Frustrated that North Korea has been undeterred by international sanctions, the administration of U.S. President Donald Trump is conducting a policy review to look for more effective ways to counter Pyongyang’s missile and nuclear threats.
Adding new urgency to this longstanding security threat is North Korea’s accelerated efforts to develop the capability to strike the U.S. mainland with a nuclear tipped intercontinental ballistic missile (ICBM.)
In January President Trump tweeted “it will not happen,” in response to North Korean leader Kim Jong Un’s statement indicating that his country would soon test an ICBM.
U.S. administration officials say that all options are on the table to deal with the increasing North Korean threat, including military action and deploying nuclear weapons in South Korea and Japan.
Regional security analysts Grant Newsham with the Japan Forum for Strategic Studies in Tokyo, and Bong Young-shik with the Yonsei University Institute for North Korean Studies in Seoul talked to VOA about the risks and the benefits of some measures being considered.
High risk: Military strike
Preemptive U.S. military air or missile strikes to take out North Korean nuclear and missile sites are unlikely to end the nuclear threat, and there is a high risk of deadly counterattacks that could draw China and the entire region into war, say these analysts.
“Really if a military strike or approach is considered, the U.S. had better be ready to go all in and be ready to finish it,” said Newsham.
North Korea has hundreds of mobile missile launchers, many of which are kept in underground bunkers that would be hard to detect and target.
Even if U.S. strikes could destroy all of the country’s nuclear and long-range missile facilities, North Korea could still attack Seoul and other regions near the inter-Korean border with artillery and chemical weapons that could kill millions in South Korea.
By taking unilateral military action against North Korea, the United States would be putting its own security needs ahead of its allies in Asia and would likely trigger a regional political backlash.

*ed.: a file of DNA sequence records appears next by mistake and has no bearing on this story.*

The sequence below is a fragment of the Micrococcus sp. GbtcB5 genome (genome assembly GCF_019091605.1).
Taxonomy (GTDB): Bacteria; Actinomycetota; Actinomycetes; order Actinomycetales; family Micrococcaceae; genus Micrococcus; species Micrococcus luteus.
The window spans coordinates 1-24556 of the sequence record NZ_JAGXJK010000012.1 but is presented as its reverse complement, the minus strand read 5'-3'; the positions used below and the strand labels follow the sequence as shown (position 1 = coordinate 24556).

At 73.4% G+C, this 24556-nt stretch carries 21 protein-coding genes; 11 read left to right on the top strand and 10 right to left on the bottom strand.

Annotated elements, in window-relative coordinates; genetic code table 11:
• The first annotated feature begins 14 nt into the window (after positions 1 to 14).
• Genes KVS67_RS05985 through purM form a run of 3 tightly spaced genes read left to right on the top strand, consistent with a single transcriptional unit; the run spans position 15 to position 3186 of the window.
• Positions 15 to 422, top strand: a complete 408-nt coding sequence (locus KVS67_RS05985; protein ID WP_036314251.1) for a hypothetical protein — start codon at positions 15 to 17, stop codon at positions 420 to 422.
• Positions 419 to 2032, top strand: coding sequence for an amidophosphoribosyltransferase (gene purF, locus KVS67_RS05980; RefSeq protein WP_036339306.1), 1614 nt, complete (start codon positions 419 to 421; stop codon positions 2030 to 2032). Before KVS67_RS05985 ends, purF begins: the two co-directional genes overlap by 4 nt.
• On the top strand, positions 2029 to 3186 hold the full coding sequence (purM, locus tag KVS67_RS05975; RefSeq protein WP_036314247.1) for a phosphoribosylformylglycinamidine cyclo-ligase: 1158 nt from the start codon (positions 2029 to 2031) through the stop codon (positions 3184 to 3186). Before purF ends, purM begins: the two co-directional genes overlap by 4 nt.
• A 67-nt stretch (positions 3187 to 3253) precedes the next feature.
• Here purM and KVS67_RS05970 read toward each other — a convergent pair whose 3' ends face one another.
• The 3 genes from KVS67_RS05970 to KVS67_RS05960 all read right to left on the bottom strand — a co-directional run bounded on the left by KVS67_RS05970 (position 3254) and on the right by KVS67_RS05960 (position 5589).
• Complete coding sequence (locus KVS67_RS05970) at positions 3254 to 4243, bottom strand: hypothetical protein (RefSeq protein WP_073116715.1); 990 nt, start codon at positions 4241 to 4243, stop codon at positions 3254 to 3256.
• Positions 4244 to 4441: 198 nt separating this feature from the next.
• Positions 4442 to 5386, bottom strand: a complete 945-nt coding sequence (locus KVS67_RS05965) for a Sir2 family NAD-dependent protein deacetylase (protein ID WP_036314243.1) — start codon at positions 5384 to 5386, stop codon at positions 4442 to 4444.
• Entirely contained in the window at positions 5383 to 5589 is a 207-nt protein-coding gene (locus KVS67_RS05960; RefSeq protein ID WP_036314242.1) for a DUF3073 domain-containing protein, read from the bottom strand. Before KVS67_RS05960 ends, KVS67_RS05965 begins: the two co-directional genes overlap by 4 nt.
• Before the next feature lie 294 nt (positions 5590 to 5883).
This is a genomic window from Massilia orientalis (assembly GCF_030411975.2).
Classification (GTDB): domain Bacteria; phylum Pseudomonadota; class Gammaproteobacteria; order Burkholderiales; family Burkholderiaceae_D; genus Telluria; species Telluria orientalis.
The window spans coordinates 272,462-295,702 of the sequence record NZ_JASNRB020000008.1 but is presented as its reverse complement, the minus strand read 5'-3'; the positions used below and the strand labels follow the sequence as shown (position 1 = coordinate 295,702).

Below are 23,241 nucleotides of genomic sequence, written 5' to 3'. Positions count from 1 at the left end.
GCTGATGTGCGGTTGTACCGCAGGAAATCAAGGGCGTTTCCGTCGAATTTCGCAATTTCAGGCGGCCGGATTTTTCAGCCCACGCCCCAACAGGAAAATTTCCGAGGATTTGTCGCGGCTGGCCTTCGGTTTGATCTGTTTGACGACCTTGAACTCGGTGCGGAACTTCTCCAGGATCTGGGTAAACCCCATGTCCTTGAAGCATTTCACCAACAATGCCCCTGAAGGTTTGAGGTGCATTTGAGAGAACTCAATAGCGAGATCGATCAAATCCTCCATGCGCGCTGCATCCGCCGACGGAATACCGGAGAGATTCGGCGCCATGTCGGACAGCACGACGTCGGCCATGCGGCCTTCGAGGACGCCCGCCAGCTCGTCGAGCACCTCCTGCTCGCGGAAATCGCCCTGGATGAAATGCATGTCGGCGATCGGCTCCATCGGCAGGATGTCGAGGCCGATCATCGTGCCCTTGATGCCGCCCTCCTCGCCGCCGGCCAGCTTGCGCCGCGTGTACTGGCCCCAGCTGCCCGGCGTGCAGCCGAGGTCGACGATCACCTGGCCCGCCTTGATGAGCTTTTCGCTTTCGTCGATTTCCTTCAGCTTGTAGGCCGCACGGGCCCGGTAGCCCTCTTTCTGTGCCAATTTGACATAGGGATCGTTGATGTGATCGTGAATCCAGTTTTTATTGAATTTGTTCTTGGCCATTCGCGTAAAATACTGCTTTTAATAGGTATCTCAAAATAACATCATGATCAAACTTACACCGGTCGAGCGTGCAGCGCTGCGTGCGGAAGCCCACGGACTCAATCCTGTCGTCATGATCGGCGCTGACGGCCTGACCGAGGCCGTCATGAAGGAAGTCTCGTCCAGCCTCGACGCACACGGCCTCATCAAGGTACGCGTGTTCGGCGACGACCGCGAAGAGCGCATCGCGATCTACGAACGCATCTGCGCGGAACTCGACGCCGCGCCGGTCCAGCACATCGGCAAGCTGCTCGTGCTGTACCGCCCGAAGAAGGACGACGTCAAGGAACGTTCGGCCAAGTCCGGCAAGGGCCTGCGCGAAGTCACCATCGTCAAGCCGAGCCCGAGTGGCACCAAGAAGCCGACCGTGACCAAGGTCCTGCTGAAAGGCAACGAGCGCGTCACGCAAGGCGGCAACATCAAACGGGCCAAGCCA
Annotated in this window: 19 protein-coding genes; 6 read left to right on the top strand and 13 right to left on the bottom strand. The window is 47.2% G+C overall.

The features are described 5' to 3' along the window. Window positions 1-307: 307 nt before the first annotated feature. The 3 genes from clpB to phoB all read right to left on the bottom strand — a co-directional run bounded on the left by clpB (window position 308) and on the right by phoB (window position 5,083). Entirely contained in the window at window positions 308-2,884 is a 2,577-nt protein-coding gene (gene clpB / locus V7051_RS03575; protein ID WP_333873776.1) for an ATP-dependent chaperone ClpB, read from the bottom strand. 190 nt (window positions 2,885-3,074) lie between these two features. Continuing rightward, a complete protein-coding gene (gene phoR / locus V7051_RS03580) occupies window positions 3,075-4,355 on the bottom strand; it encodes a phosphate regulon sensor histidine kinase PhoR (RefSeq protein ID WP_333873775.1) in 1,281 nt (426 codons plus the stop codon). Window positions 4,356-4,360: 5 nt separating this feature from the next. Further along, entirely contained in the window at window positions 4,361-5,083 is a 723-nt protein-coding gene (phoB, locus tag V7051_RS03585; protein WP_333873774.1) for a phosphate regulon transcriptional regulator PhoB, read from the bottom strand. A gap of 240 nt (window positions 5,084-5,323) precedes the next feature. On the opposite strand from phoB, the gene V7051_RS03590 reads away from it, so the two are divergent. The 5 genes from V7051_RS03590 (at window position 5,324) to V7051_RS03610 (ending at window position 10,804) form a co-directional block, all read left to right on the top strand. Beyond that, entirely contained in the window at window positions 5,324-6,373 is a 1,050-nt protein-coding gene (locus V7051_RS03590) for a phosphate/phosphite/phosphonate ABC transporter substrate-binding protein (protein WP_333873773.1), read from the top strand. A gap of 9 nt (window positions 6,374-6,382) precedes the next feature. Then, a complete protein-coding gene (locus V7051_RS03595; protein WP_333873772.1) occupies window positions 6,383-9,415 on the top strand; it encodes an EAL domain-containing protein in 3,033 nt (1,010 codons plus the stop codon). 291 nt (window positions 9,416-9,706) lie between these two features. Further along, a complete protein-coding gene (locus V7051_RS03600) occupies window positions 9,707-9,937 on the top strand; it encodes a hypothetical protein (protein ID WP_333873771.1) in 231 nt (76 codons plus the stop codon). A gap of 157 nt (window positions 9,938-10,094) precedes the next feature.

“They will put almost all South Korean citizens against the United States because it is totally against the very purpose of the security partnership between the United States and South Korea,” said Bong.
Even limited military actions, these analysts say, could too easily draw the United States into another military quagmire that could cause massive devastation and economic ruin.
No benefit: Nuclear allies
Either deploying American nuclear weapons in South Korea and Japan or allowing them to acquire their own may bolster U.S. support for its allies in Asia, but these analysts say they will not likely restrain North Korea.
The United States withdrew tactical nuclear weapons from South Korea in 1991. Subsequently the two Koreas signed an agreement to keep the peninsula free of nuclear weapons.
North Korea later walked away from the agreement, citing the threat of a U.S. invasion.
Analysts say reintroducing nuclear weapons in the South, and deploying them in Japan for the first time, would likely legitimize the North’s nuclear arsenal and justify its efforts to develop long-range ballistic missile deterrence. It would also weaken the international commitment to maintain sanctions against Pyongyang and could spark a global nuclear buildup.
Difficult: Effective sanctions
Imposing real economic pain remains the best of the bad options to restrain North Korea from continuing to develop its nuclear and ballistic missile capabilities.
“You have to put North Korea in a situation where the leadership has to decide between the continuous pursuit of nuclear weapons and missiles, and its survival.And I don’t think North Korea is very close to being forced to make such a big decision,” said Bong.
The international sanctions imposed on North Korea have not had a restraining influence so far, in part because of lax enforcement.
“They have allowed the regime to get the money they need to survive and that has always been the regime’s key vulnerability, the need for money,” said Newsham.
The North’s key economic trading partner China is reluctant to strictly implement crippling measures that might destabilize the region or lead to the collapse of its ally.
North Korea has also been able to get around the imposed international restrictions by using companies in friendly countries like China to act as illicit fronts.
Last month the United Nations accused North Korea of “flouting sanctions through trade in prohibited goods, with evasion techniques that are increasing in scale, scope and sophistication.”
To more effectively crack down on North Korea’s illicit financial dealings, the United States would likely have to target more Chinese companies that do business with North Korea
On Wednesday a Chinese telecom equipment maker ZTE Corp. agreed to plead guilty and pay nearly $900 million in a U.S. sanctions case, for dodging export controls in Iran, North Korea, Syria, Sudan and Cuba.
However China strongly opposes foreign governments putting unilateral sanctions on Chinese companies and there are concerns that Beijing will retaliate against any increased U.S. pressure or legal actions.